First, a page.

Rahul Mehta

Alumnus, 1990

Rahul Mehta attended the Workshop in fiction in 1990.

Where are you living and what brought you there?

For the past five years I’ve been living in Alfred, New York, where I taught writing at Alfred University.  This summer I’ll be moving to Philadelphia. My partner is entering a PhD program in Dance Studies at Temple University, and I am taking the year “off” to focus on my second book.

What do you find yourself most often reading/listening to lately and why?

Here’s what’s on my bedside table right now: Zipper Mouth by Laurie Weeks, Left-handed by Jonathan Galassi, and Mitko by Garth Greenwell.

What are you working on right now and what does it represent in the larger body of your artistic accomplishments?

I’m working on my second book, a novel that is set partly in India and partly in rural America.

What are your publications, performances, albums, and/or achievements that seem most important to you at this point in time?

My debut short story collection, Quarantine, was published in the U.S. in 2011 by HarperPerennial and in India in 2010 by Random House India. My fiction and essays have appeared in the Kenyon Review, New Stories from the South, the New York Times Magazine, the International Herald Tribune, Marie Claire India and elsewhere. An Out Magazine “Out 100” honoree for 2011, I’m a graduate of the MFA program in Fiction Writing at Syracuse University.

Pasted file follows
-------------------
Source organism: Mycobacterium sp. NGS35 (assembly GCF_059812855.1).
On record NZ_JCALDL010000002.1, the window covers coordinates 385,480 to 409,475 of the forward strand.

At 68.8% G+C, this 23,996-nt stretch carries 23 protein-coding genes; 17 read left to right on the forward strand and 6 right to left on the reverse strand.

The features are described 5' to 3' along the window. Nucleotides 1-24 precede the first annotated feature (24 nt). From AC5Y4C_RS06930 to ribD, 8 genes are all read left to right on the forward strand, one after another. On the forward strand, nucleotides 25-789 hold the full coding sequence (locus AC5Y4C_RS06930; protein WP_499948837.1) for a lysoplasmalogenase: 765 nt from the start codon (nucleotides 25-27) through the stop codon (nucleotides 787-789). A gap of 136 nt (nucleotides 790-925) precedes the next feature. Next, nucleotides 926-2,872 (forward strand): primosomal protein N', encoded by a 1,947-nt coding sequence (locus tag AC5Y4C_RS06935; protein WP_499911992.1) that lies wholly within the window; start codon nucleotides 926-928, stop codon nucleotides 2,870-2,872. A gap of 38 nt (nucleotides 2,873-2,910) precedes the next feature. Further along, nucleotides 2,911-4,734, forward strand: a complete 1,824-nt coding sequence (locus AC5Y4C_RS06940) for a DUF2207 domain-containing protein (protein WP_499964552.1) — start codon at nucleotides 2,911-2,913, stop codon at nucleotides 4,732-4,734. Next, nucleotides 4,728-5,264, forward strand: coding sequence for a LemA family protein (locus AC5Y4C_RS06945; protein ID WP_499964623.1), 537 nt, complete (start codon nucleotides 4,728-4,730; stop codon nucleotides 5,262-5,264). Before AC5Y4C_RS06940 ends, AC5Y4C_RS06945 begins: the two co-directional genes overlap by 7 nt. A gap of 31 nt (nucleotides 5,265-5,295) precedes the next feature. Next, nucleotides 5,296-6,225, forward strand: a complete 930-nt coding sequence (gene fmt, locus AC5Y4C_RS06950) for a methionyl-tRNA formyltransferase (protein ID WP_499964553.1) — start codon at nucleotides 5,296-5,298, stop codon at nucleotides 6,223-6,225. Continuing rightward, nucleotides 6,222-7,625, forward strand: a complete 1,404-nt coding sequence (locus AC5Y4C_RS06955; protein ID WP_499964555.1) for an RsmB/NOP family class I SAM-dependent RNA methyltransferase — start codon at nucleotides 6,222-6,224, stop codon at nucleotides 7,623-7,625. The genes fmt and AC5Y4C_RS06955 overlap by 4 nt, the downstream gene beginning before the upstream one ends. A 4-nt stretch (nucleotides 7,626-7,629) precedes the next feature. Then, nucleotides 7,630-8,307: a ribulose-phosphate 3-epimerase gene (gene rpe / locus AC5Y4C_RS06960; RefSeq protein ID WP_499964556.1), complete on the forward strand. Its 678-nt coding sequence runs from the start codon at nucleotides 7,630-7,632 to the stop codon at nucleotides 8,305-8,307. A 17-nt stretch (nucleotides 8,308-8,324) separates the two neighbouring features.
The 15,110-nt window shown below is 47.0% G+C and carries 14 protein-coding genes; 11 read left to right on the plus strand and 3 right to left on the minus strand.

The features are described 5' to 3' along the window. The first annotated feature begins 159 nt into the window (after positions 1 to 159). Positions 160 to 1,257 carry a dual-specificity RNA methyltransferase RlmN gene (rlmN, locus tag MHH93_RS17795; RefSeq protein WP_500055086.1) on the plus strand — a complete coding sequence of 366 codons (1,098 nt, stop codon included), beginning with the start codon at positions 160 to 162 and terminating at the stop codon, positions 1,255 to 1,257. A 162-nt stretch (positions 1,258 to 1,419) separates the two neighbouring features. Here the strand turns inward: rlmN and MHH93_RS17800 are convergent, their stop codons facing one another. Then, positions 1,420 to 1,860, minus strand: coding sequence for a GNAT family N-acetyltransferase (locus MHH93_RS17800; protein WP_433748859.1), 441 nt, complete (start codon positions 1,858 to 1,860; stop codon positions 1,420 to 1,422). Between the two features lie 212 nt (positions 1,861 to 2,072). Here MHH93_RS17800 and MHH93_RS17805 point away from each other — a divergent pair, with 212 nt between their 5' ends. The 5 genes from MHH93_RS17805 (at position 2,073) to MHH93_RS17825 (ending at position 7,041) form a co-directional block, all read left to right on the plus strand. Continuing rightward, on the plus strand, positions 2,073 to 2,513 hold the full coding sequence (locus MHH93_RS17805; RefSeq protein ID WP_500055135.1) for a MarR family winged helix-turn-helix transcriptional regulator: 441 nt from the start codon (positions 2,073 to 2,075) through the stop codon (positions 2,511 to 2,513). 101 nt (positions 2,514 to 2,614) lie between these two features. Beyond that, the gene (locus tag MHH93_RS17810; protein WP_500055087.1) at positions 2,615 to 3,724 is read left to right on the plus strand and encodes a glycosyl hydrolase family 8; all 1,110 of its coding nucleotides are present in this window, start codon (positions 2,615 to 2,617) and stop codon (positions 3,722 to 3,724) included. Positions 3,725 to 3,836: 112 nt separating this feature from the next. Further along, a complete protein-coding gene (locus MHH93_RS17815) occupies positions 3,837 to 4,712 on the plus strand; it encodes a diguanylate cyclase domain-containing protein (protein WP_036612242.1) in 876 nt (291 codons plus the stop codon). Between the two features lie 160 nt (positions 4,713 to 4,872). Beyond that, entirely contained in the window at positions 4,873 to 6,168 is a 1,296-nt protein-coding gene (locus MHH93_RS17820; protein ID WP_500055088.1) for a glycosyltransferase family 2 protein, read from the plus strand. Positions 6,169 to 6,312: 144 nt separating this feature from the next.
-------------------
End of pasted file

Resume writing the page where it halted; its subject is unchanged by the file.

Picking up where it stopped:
How would you characterize the influence of your YWW experience in your life?

It changed my life. That’s an honest statement, not an exaggeration. It was one of the first times that I felt like what I did as a writer—that being a writer—was valued. It showed me that there was, indeed, a path for me, that there was a community of others like me, and that I wasn’t alone.

What’s the best advice you can give a Young Writer (in general or in your specific genre)?

Being a writer is more than a profession: it’s a certain way of being in the world. I remember reading something Jonathan Safran Foer wrote in the acknowledgments of Everything Is Illuminated. He was thanking his editor, saying that his advice always boiled down to the following: Feel more. I love that.